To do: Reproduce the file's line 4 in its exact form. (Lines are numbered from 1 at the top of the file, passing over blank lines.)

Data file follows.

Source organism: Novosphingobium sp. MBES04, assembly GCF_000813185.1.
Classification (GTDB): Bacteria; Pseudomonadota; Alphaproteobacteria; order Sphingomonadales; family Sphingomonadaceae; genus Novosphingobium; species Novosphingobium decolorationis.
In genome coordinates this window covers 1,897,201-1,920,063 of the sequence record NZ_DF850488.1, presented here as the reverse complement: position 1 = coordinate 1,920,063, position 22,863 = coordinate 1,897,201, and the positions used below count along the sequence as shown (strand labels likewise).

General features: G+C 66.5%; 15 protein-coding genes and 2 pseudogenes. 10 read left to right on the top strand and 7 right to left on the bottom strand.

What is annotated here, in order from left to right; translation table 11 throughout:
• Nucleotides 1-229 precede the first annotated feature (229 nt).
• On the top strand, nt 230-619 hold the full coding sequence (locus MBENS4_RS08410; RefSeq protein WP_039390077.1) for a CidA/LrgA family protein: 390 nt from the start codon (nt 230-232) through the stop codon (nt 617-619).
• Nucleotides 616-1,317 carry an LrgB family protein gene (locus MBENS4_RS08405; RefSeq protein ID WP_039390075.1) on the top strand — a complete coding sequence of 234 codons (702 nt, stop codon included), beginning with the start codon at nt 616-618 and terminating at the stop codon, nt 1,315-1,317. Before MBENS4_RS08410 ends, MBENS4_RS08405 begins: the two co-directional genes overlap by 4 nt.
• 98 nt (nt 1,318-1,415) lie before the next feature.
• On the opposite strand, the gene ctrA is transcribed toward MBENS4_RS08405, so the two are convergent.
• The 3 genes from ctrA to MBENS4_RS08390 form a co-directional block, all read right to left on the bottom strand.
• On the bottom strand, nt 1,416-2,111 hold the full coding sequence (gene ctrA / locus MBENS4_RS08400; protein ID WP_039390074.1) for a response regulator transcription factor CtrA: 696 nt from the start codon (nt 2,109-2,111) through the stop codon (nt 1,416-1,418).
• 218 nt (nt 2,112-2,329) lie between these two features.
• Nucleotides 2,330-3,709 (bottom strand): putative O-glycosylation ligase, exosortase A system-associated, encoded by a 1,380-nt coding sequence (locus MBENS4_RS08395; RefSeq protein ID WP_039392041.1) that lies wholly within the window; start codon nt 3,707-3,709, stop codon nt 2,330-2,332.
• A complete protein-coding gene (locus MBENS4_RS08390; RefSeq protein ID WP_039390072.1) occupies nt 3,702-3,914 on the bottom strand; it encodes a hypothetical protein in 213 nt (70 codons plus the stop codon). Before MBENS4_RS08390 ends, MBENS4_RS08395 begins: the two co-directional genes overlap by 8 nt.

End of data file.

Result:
General features: G+C 66.5%; 15 protein-coding genes and 2 pseudogenes. 10 read left to right on the top strand and 7 right to left on the bottom strand.